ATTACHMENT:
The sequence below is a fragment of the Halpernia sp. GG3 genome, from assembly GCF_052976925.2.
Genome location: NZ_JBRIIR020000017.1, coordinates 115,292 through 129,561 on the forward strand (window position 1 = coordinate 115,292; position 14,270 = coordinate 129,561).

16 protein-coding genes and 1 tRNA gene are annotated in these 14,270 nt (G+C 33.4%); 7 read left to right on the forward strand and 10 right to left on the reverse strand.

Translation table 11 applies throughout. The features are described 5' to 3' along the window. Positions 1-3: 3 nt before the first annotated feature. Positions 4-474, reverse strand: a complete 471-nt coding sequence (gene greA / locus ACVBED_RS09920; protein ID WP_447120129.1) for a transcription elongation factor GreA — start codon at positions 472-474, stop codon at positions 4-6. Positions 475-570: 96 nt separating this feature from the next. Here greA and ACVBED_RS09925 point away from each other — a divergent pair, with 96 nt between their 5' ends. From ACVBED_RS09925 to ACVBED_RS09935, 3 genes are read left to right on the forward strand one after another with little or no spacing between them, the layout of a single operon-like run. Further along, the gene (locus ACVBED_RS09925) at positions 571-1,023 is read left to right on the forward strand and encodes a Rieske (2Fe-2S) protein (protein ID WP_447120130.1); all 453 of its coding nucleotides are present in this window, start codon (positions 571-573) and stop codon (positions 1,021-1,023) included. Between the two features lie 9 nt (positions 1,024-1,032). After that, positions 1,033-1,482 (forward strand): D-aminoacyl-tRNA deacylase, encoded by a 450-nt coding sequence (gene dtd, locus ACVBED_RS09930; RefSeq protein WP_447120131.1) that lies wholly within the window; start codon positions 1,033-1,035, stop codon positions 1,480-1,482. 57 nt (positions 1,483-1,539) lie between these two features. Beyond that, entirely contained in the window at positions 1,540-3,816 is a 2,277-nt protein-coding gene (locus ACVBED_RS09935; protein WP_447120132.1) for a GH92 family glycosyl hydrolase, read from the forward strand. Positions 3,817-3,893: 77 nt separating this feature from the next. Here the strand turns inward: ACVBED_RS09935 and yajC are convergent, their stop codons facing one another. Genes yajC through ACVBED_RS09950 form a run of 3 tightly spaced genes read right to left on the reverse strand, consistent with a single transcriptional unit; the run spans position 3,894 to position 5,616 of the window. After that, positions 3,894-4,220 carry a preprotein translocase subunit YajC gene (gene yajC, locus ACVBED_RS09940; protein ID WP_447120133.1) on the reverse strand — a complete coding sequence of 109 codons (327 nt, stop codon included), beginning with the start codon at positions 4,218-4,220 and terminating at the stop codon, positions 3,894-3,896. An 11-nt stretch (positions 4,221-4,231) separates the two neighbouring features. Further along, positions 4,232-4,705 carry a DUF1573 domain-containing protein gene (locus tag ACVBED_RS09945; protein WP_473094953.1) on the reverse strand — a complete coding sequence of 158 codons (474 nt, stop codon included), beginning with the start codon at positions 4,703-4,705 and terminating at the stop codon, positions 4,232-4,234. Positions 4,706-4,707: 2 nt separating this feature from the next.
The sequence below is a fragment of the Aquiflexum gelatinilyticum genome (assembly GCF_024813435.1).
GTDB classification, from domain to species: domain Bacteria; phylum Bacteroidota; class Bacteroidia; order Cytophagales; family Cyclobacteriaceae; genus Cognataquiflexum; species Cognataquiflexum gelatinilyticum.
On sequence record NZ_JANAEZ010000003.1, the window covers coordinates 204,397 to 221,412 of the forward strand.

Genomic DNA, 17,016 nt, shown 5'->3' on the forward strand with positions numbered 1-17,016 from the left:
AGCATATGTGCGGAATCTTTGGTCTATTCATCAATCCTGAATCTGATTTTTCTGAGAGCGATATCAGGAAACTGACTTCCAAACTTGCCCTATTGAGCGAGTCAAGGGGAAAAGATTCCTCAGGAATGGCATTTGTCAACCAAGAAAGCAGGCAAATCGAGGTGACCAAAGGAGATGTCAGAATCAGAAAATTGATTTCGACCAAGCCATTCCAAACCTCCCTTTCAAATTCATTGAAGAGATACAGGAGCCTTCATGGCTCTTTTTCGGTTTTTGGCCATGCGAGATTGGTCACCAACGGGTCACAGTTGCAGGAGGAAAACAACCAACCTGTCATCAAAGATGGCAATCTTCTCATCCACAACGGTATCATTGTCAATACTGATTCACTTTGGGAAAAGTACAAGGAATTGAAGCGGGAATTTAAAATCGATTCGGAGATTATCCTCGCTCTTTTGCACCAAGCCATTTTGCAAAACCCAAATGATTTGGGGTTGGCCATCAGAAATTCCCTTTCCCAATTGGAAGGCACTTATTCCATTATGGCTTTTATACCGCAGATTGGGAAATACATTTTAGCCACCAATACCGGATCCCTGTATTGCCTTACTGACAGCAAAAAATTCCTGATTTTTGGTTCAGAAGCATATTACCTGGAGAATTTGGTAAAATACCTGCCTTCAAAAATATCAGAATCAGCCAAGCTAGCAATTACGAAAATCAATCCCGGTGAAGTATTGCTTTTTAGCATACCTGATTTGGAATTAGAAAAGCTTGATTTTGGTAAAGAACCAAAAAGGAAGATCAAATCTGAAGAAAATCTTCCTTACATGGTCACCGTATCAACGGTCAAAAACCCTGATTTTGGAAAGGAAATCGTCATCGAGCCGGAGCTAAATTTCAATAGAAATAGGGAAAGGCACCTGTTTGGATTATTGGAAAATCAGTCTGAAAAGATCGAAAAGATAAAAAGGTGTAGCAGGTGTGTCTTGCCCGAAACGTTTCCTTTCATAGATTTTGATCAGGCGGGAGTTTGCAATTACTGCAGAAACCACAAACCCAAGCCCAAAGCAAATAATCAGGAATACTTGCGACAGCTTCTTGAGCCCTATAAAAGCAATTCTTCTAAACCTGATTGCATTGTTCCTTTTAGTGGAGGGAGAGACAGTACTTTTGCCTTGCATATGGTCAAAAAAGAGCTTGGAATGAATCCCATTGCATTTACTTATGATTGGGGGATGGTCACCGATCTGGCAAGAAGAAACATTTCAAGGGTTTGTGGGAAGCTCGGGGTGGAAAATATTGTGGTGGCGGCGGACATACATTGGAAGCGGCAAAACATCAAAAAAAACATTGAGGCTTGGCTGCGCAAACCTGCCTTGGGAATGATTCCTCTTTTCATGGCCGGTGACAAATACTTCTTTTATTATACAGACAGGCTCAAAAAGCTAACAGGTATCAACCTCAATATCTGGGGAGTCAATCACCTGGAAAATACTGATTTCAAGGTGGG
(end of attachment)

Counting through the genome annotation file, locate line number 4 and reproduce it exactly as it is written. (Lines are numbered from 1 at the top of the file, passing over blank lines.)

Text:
Translation table 11 applies throughout. The features are described 5' to 3' along the window. Positions 1-3: 3 nt before the first annotated feature. Positions 4-474, reverse strand: a complete 471-nt coding sequence (gene greA / locus ACVBED_RS09920; protein ID WP_447120129.1) for a transcription elongation factor GreA — start codon at positions 472-474, stop codon at positions 4-6. Positions 475-570: 96 nt separating this feature from the next. Here greA and ACVBED_RS09925 point away from each other — a divergent pair, with 96 nt between their 5' ends. From ACVBED_RS09925 to ACVBED_RS09935, 3 genes are read left to right on the forward strand one after another with little or no spacing between them, the layout of a single operon-like run. Further along, the gene (locus ACVBED_RS09925) at positions 571-1,023 is read left to right on the forward strand and encodes a Rieske (2Fe-2S) protein (protein ID WP_447120130.1); all 453 of its coding nucleotides are present in this window, start codon (positions 571-573) and stop codon (positions 1,021-1,023) included. Between the two features lie 9 nt (positions 1,024-1,032). After that, positions 1,033-1,482 (forward strand): D-aminoacyl-tRNA deacylase, encoded by a 450-nt coding sequence (gene dtd, locus ACVBED_RS09930; RefSeq protein WP_447120131.1) that lies wholly within the window; start codon positions 1,033-1,035, stop codon positions 1,480-1,482. 57 nt (positions 1,483-1,539) lie between these two features. Beyond that, entirely contained in the window at positions 1,540-3,816 is a 2,277-nt protein-coding gene (locus ACVBED_RS09935; protein WP_447120132.1) for a GH92 family glycosyl hydrolase, read from the forward strand. Positions 3,817-3,893: 77 nt separating this feature from the next. Here the strand turns inward: ACVBED_RS09935 and yajC are convergent, their stop codons facing one another. Genes yajC through ACVBED_RS09950 form a run of 3 tightly spaced genes read right to left on the reverse strand, consistent with a single transcriptional unit; the run spans position 3,894 to position 5,616 of the window. After that, positions 3,894-4,220 carry a preprotein translocase subunit YajC gene (gene yajC, locus ACVBED_RS09940; protein ID WP_447120133.1) on the reverse strand — a complete coding sequence of 109 codons (327 nt, stop codon included), beginning with the start codon at positions 4,218-4,220 and terminating at the stop codon, positions 3,894-3,896. An 11-nt stretch (positions 4,221-4,231) separates the two neighbouring features. Further along, positions 4,232-4,705 carry a DUF1573 domain-containing protein gene (locus tag ACVBED_RS09945; protein WP_473094953.1) on the reverse strand — a complete coding sequence of 158 codons (474 nt, stop codon included), beginning with the start codon at positions 4,703-4,705 and terminating at the stop codon, positions 4,232-4,234. Positions 4,706-4,707: 2 nt separating this feature from the next.